With a growing family we looked for a bigger house and a key criteria was a much larger garden. We moved to a house with a decent sized garden which was "laid to lawn" as the estate agents have it. For me this meant a blank canvas and I could begin a garden from scratch. Gradually much of the turf was stripped away to be replaced by borders. A pond was added, not for fish, but to grow water plants, and a small bog garden established for moisture-loving plants. I also took on an allotment so that vegetable growing went on in parallel with 'ornamental' gardening. Reading and visiting gardens are important aids but you only really learn by doing and through this building up experience and practical knowledge.

At one point I felt confident enough to seriously consider opening my garden to the public under the National Gardens Scheme with its famous Yellow Book. But life was just too busy with work and children to see it through.

Partly as a respite from a busy professional life I decided to undertake a course which had nothing to do with work, so I did the RHS General Certificate in Horticulture at nearby Writtle College. This was a part time evening course over eighteen months. We were lucky enough to have as our tutor for that year-and-a-half Christine Walkden who now features regularly on TV presenting her own gardening programmes as well as being a Gardeners Question Time panelist on Radio Four.

Christine Walkden

Christine, with her common sense and down to earth approach (in both senses) is a real counterbalance to some of the 'posh' gardens and gardening writers I had become imbued with. A bit of a culture shock perhaps for the one or two 'ladies who lunch' who were also on the course. I'm not surprised that one of her books is titled No Nonsense GardeningI remember once someone complaining about the cost of planting up a new bed and Christine's response in her distinct Lancashire accent was "well it's cheaper than carpets per square foot". We learnt an immense amount from Christine and, swot that I am, I passed with a distinction.

How you see Christine on TV is how I found her in real life. She speaks naturally, without the usual cadences of the professional TV presenter. She is a passionate hands on gardener first and foremost.

I enjoy the creative challenge of ornamental gardening and garden design but over time vegetable and fruit growing took an increasingly prominent role. We found space for hens for eggs in the garden, and the satisfaction derived from self-provisioning grew in importance. When we moved to our current place a few years ago, with its much larger space, the opportunity to develop this much further presented itself. Although we now keep a range of livestock and are virtually self-sufficient in meat, vegetable and fruit growing remains at the core of what we do.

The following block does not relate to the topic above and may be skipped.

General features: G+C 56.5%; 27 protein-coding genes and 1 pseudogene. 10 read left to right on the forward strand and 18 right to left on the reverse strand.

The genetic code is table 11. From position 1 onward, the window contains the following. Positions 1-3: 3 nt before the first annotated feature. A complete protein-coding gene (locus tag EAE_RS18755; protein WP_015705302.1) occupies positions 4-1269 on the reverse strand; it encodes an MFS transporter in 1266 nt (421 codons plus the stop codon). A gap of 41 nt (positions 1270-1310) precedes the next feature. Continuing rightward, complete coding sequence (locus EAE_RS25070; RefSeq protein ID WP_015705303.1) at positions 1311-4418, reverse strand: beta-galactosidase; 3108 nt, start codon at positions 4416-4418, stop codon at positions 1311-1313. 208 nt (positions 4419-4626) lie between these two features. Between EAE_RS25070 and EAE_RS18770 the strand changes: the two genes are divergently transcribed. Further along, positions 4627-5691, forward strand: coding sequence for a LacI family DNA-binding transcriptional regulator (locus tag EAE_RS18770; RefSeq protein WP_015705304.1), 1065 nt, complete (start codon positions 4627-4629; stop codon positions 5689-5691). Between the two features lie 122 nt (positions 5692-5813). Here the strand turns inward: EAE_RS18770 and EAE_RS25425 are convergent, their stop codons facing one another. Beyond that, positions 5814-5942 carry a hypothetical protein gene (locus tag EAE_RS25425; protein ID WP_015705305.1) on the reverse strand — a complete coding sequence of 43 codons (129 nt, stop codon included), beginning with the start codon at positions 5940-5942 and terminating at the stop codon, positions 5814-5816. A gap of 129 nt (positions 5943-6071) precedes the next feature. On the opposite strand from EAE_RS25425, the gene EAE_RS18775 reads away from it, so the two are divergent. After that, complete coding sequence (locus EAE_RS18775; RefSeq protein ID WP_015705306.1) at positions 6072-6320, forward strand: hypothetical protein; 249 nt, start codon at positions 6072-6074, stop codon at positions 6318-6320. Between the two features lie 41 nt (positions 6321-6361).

So our journey to smallholding was not really a sudden leap into the unknown, but rather, in many ways, a natural progression from what we had been doing already. The real lifestyle change came about when I gave up full time employment to free up the time to work the holding. It is hard work and keeps me busy but I no longer have to do everything at breakneck speed to fit it all in, and in the winter months I get to see and enjoy it in daylight hours.

Thursday 9 November 2017

Pigs: not just a pretty face

I spent some time with our latest litter of young pedigree Saddleback weaners today who are still confined to the farrowing house but are shortly going to be moved into a paddock. They displayed lots of curiosity, nibbling anything within reach: broom, dustpan, a bucket, my boots, all in quick succession as they became available and subsequently moved out of reach. I had to keep my feet moving.

Pigs have a reputation for being intelligent animals. It is no coincidence that George Orwell identified the pigs as the leaders of the livestock revolt at Manor Farm. The fact that they claimed that two plus two equals five was a sophisticated ruse, not a miscalculation. From my own observations I think I would have to agree and this is also borne out in research that has been undertaken on pig behaviour. 

Pigs are cognitively complex animals, on a par with dogs and some primates. I have witnessed problem solving behaviour in my own pigs. For example, once when an icy breeze was blowing the pigs built up a straw barrier outside of the open entrance to their ark to keep the wind out. Anyone who has kept pigs will have noticed distinct and individual personality traits. Pigs are also social animals (one reason why you should never rear one pig on its own). I find that sibling pigs will spend most of their time together, staying close to each other.